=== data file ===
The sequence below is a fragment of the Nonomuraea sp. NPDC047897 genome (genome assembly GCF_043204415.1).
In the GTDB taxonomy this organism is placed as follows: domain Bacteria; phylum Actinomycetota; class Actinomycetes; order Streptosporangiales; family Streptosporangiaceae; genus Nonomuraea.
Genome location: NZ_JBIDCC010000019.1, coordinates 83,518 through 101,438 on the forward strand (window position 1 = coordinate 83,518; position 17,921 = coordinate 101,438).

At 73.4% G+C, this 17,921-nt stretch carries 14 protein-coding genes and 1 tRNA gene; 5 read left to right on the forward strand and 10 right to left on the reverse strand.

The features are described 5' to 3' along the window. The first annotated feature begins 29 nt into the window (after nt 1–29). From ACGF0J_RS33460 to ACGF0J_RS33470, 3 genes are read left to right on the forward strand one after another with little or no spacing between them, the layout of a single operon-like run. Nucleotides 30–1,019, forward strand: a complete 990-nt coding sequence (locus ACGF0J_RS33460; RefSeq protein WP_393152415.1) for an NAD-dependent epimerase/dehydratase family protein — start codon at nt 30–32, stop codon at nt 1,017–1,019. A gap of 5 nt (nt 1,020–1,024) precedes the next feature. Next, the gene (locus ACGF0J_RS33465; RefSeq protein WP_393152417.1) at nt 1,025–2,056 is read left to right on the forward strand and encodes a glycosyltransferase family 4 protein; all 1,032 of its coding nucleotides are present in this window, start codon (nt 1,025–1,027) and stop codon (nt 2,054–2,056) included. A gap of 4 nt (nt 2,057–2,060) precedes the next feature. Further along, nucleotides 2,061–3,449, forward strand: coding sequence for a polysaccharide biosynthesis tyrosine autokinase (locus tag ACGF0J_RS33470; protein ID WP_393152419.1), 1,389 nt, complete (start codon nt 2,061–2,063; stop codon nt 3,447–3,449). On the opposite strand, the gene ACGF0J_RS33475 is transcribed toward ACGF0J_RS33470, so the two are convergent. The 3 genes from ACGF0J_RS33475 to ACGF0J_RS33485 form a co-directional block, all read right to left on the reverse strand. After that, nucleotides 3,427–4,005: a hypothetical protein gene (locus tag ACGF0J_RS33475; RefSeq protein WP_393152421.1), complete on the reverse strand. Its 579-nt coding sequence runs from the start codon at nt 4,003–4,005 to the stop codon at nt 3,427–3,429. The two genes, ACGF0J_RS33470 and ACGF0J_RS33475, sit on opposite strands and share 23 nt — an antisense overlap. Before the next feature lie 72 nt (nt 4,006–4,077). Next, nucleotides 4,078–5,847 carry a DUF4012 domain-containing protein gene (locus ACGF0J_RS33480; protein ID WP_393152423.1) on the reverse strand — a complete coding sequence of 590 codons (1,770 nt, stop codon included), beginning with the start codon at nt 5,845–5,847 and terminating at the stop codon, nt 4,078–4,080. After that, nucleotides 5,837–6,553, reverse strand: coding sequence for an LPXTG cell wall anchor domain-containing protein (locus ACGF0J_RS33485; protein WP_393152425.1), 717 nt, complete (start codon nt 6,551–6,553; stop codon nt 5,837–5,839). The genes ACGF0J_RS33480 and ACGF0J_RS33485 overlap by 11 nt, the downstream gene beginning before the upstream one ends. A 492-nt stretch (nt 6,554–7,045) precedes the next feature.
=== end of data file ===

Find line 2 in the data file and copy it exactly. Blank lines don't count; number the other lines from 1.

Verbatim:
In the GTDB taxonomy this organism is placed as follows: domain Bacteria; phylum Actinomycetota; class Actinomycetes; order Streptosporangiales; family Streptosporangiaceae; genus Nonomuraea.